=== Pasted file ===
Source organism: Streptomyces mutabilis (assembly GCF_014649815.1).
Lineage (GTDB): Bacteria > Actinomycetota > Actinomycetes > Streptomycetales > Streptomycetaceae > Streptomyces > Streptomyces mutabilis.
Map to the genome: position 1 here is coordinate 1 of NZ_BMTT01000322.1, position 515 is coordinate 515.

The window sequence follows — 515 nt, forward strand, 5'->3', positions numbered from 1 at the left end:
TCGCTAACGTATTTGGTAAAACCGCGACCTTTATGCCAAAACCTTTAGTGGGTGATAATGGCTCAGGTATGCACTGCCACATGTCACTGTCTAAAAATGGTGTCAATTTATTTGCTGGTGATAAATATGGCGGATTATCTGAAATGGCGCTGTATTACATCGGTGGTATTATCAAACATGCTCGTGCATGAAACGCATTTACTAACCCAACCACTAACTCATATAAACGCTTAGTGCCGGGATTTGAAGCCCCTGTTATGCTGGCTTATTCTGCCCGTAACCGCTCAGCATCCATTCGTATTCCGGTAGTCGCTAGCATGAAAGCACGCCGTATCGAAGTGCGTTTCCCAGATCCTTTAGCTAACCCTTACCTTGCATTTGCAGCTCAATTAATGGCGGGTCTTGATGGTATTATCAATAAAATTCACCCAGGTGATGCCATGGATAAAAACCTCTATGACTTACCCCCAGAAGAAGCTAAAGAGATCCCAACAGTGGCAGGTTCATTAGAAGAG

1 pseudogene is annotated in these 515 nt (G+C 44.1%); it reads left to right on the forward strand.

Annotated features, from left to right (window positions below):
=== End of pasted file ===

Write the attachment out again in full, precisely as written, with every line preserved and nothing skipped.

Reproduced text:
Source organism: Streptomyces mutabilis (assembly GCF_014649815.1).
Lineage (GTDB): Bacteria > Actinomycetota > Actinomycetes > Streptomycetales > Streptomycetaceae > Streptomyces > Streptomyces mutabilis.
Map to the genome: position 1 here is coordinate 1 of NZ_BMTT01000322.1, position 515 is coordinate 515.

The window sequence follows — 515 nt, forward strand, 5'->3', positions numbered from 1 at the left end:
TCGCTAACGTATTTGGTAAAACCGCGACCTTTATGCCAAAACCTTTAGTGGGTGATAATGGCTCAGGTATGCACTGCCACATGTCACTGTCTAAAAATGGTGTCAATTTATTTGCTGGTGATAAATATGGCGGATTATCTGAAATGGCGCTGTATTACATCGGTGGTATTATCAAACATGCTCGTGCATGAAACGCATTTACTAACCCAACCACTAACTCATATAAACGCTTAGTGCCGGGATTTGAAGCCCCTGTTATGCTGGCTTATTCTGCCCGTAACCGCTCAGCATCCATTCGTATTCCGGTAGTCGCTAGCATGAAAGCACGCCGTATCGAAGTGCGTTTCCCAGATCCTTTAGCTAACCCTTACCTTGCATTTGCAGCTCAATTAATGGCGGGTCTTGATGGTATTATCAATAAAATTCACCCAGGTGATGCCATGGATAAAAACCTCTATGACTTACCCCCAGAAGAAGCTAAAGAGATCCCAACAGTGGCAGGTTCATTAGAAGAG

1 pseudogene is annotated in these 515 nt (G+C 44.1%); it reads left to right on the forward strand.

Annotated features, from left to right (window positions below):